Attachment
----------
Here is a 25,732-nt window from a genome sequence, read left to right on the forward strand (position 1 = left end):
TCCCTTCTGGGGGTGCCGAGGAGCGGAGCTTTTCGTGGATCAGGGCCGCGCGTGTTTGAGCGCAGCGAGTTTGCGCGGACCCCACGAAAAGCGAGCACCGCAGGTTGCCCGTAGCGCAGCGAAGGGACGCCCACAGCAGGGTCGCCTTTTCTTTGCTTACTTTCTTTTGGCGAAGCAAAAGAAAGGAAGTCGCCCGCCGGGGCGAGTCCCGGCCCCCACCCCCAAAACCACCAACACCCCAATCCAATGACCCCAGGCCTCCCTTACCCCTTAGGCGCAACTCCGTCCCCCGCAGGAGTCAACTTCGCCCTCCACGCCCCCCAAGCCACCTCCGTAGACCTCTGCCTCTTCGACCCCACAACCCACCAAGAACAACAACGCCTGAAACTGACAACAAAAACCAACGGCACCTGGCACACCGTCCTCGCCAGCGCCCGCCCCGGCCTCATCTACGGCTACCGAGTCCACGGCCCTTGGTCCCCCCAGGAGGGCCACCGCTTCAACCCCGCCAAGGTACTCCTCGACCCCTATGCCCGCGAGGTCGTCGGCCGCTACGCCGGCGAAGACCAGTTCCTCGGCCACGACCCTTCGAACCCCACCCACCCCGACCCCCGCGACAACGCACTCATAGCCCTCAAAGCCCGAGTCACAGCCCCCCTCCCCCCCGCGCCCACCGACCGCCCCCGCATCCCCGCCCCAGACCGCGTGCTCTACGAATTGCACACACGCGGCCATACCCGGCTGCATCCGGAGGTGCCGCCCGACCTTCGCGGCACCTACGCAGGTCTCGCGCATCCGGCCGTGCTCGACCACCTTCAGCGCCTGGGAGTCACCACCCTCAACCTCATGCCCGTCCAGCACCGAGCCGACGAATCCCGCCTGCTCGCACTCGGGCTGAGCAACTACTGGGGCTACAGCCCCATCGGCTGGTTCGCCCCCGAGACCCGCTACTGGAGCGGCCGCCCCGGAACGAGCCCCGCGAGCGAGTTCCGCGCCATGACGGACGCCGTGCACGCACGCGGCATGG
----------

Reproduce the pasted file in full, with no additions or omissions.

Here is a 25,732-nt window from a genome sequence, read left to right on the forward strand (position 1 = left end):
TCCCTTCTGGGGGTGCCGAGGAGCGGAGCTTTTCGTGGATCAGGGCCGCGCGTGTTTGAGCGCAGCGAGTTTGCGCGGACCCCACGAAAAGCGAGCACCGCAGGTTGCCCGTAGCGCAGCGAAGGGACGCCCACAGCAGGGTCGCCTTTTCTTTGCTTACTTTCTTTTGGCGAAGCAAAAGAAAGGAAGTCGCCCGCCGGGGCGAGTCCCGGCCCCCACCCCCAAAACCACCAACACCCCAATCCAATGACCCCAGGCCTCCCTTACCCCTTAGGCGCAACTCCGTCCCCCGCAGGAGTCAACTTCGCCCTCCACGCCCCCCAAGCCACCTCCGTAGACCTCTGCCTCTTCGACCCCACAACCCACCAAGAACAACAACGCCTGAAACTGACAACAAAAACCAACGGCACCTGGCACACCGTCCTCGCCAGCGCCCGCCCCGGCCTCATCTACGGCTACCGAGTCCACGGCCCTTGGTCCCCCCAGGAGGGCCACCGCTTCAACCCCGCCAAGGTACTCCTCGACCCCTATGCCCGCGAGGTCGTCGGCCGCTACGCCGGCGAAGACCAGTTCCTCGGCCACGACCCTTCGAACCCCACCCACCCCGACCCCCGCGACAACGCACTCATAGCCCTCAAAGCCCGAGTCACAGCCCCCCTCCCCCCCGCGCCCACCGACCGCCCCCGCATCCCCGCCCCAGACCGCGTGCTCTACGAATTGCACACACGCGGCCATACCCGGCTGCATCCGGAGGTGCCGCCCGACCTTCGCGGCACCTACGCAGGTCTCGCGCATCCGGCCGTGCTCGACCACCTTCAGCGCCTGGGAGTCACCACCCTCAACCTCATGCCCGTCCAGCACCGAGCCGACGAATCCCGCCTGCTCGCACTCGGGCTGAGCAACTACTGGGGCTACAGCCCCATCGGCTGGTTCGCCCCCGAGACCCGCTACTGGAGCGGCCGCCCCGGAACGAGCCCCGCGAGCGAGTTCCGCGCCATGACGGACGCCGTGCACGCACGCGGCATGG